He took the remaining four AIs offline. He would figure out what happened but not today. He left the facility and returned to the stairs. A bolt of lightening flashed at the top of the stairs, and a loud clap of thunder announced the deluge of rain that followed. There would be no walking this time. “PCC; menu; gravs.” He rose into the air. By the time he reached his Mag-hov, he was soaked.
* * *
Dr. Winslow spent the next few days testing the computer code for the AIs. Of course he found nothing out of order, which frustrated him to no end. An AI operated within a given set of parameters, and none of them allowed it to wander off on its own. He monitored the news, hoping to hear nothing about a rogue AI, but at the same time wanting to hear something that would give him a clue.
On the fourth day, his frustration was making it hard for him to concentrate. Later that evening, he saw a news report about unsolved murders at North Texas University. One detail was most disturbing. The perpetrator left no evidence behind. He didn't know yet if this was one of the rogue AIs. He'd made plans for his AIs, and he couldn't allow anything to interfere with his timetable. He entered a destruct code for both of the missing AIs. He'd wanted to recover the AIs and use them to further his plans, but he would have to make some adjustments.
Over the next week, he wrote more code for his remaining AIs. The military's top brass were responsible for this untenable situation. A change at the top might breathe new life into his project. There was a meeting at the end of the month, which all these leaders would be attending, and his AIs would be making a change for the positive.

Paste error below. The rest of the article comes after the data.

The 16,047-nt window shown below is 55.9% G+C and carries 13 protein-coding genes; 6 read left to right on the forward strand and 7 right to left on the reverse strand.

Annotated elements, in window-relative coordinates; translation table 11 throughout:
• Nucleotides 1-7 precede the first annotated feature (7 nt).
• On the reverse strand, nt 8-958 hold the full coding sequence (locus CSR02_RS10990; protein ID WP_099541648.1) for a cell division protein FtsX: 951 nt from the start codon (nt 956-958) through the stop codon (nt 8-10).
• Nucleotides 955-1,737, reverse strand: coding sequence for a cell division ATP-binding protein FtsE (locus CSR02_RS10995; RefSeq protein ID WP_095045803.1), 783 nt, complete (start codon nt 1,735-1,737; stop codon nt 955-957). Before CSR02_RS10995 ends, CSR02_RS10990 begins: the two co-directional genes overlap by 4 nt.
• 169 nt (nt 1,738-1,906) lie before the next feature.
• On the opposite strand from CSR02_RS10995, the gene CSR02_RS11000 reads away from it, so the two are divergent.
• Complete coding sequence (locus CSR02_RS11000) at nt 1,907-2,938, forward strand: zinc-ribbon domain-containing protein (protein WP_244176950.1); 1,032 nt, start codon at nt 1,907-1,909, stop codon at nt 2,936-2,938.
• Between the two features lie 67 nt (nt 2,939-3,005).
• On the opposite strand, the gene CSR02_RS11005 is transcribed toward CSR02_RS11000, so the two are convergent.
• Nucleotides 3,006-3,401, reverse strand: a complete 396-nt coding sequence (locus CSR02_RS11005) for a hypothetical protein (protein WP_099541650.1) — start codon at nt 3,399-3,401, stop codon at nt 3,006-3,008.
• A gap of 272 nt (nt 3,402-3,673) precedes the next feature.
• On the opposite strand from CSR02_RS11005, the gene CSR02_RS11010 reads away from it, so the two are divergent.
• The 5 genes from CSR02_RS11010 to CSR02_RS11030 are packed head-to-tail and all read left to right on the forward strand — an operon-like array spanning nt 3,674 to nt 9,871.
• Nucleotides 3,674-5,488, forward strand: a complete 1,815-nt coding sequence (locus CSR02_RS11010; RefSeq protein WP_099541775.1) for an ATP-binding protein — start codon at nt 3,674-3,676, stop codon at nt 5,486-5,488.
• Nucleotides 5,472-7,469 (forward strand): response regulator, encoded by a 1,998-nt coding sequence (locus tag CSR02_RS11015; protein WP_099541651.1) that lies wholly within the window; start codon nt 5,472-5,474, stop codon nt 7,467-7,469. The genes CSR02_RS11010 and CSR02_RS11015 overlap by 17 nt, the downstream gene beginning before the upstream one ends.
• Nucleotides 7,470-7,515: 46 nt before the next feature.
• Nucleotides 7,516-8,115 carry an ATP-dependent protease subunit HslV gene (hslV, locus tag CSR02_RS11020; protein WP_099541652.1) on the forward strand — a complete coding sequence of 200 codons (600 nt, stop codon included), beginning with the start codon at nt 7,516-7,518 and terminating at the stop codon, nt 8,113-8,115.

On Friday, Dr. Winslow was shocked by a news report of another mysterious death at North Texas University. He was convinced from the account of the circumstances that one of the rogue AIs was responsible. He didn't want to accept that his destruction codes had been circumvented by the AIs, but he couldn't deny the evidence.
Dr. Winslow made a list of the materials needed for a radio controlled explosive device. His program must go forward despite these setbacks. He would maintain control over his AIs, and eventually, he would receive the funding to build an army against which nothing could stand.
I processed the news from the net of an assault on a female student at the University of North Texas. The police were asking for assistance from the public because of a lack of evidence at the scene. One thing the woman said was that she couldn't see her attacker, which I thought strange.
I hacked the Denton police computers to find more data on this incident. What I discovered disturbed me very much. It rained on the night of the attack, and the victim's footprints were on the ground but not the perps.